Present tenses timelines

Sometimes as teachers we take the present tenses for granted, especially with higher level students. However, as Parrot points out in his Grammar for English Language Teachers, students often have difficulties choosing the correct tense and tend to overuse the present simple.

That’s the reason why I created a series of timelines to visualise the differences between present simple and present continuous. Today I would like to share these with you, hoping they might be useful to your students as they seem to be to mine.

A small note before you download the timelines: I included both the present and future meaning of the present progressive, but did not include the more “advanced” meaning of changing and developing states (e.g. Nowadays people are eating more fast food) or repetitive actions (e.g. She’s always complaining about the food) as these timelines are aimed at elementary/intermediate students.

Here they are, both in pdf and open document format so that you can customise them as you prefer (but please keep the reference to my blog if possible):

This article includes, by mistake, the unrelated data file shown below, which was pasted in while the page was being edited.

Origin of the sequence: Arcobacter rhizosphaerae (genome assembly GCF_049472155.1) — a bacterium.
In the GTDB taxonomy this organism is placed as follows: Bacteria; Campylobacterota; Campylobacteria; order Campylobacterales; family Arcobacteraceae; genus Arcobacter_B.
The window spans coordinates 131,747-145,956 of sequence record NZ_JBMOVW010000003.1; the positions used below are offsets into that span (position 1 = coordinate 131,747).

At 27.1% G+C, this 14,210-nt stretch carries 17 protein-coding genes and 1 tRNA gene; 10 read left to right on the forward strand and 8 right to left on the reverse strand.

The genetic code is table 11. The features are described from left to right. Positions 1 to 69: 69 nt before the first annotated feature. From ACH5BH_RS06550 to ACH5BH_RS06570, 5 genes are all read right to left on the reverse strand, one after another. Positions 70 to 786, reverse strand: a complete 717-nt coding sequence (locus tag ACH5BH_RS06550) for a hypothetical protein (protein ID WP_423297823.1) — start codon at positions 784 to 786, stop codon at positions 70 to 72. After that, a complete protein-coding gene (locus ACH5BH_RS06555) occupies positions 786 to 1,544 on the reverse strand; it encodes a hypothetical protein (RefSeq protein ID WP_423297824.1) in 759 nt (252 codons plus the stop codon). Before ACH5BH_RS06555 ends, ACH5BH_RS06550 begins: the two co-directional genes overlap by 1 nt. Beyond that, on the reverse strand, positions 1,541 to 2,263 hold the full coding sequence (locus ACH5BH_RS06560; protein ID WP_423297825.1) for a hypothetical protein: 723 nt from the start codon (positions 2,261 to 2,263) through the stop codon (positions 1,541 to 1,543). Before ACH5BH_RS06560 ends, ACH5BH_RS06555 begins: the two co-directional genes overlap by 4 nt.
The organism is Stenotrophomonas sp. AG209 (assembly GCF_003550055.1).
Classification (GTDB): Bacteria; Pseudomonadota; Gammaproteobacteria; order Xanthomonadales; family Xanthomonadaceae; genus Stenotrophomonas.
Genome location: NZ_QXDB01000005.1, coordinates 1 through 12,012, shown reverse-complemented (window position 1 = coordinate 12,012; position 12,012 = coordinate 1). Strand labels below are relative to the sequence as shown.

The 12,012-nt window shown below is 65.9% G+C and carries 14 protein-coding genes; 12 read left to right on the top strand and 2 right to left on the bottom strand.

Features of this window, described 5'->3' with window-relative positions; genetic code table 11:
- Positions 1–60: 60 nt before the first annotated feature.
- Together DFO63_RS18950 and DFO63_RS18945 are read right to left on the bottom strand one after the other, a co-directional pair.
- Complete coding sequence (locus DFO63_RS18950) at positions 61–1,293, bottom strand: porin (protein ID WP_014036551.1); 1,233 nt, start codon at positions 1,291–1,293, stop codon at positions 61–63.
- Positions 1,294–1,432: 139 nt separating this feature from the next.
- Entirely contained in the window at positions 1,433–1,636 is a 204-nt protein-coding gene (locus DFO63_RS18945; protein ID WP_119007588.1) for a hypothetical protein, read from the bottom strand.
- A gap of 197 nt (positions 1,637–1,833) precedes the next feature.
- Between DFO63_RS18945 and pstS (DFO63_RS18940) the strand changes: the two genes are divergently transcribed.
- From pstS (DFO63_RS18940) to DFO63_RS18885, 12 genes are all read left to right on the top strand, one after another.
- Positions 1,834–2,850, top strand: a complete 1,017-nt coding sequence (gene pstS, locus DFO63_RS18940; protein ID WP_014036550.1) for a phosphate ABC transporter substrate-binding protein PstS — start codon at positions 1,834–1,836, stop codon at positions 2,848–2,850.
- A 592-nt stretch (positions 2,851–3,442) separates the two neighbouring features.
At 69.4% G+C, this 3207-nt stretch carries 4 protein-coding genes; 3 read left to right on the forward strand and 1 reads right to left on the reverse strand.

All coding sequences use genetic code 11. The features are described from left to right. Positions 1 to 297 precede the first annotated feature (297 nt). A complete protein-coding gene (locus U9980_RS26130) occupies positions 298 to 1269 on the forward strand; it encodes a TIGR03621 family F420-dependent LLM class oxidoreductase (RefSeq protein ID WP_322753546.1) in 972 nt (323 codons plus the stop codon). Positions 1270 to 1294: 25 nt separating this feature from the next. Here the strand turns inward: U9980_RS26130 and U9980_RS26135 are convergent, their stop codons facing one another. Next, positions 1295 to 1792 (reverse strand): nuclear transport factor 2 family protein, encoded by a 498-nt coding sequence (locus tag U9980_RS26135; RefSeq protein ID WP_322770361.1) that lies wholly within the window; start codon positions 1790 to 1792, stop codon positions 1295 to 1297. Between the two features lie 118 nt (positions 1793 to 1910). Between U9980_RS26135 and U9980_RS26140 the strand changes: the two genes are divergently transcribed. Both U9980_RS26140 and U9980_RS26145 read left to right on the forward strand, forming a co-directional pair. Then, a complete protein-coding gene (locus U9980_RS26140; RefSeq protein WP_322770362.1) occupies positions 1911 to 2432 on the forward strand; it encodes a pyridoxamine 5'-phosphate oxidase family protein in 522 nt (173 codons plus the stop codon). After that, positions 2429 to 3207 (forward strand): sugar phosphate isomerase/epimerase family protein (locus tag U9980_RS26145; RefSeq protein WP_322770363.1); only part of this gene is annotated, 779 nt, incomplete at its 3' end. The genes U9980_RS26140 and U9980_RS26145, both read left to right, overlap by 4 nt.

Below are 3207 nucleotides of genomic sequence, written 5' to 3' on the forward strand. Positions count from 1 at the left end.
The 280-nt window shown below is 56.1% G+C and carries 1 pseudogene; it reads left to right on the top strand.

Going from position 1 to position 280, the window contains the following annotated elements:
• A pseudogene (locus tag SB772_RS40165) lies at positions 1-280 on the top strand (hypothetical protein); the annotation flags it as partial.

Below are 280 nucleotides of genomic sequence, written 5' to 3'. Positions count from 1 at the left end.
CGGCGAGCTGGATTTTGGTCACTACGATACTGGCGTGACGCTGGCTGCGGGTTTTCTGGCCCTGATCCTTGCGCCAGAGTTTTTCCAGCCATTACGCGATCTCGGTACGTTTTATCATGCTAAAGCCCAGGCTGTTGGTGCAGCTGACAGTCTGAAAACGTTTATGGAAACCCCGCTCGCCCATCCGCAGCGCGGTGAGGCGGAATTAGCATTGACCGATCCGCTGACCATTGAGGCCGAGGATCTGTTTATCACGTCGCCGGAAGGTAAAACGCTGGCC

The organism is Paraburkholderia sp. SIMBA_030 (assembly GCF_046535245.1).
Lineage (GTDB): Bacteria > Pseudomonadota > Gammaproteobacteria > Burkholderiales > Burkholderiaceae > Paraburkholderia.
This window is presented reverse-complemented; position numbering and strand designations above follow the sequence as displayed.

present_tenses_timelines odt
present_tenses_timelines pdf

If you do use them, please let me know how and if you found them useful. Also, if you have any suggestions or improvements drop me a line.


1 thought on “Present tenses timelines”

  1. Interesting. My students have just the opposite problem, using “I’m working” or “I working” no matter when they work/worked/will work.

Care to comment?

This site uses Akismet to reduce spam. Learn how your comment data is processed.

Discover more from The Mast-Head

Subscribe now to keep reading and get access to the full archive.

Continue reading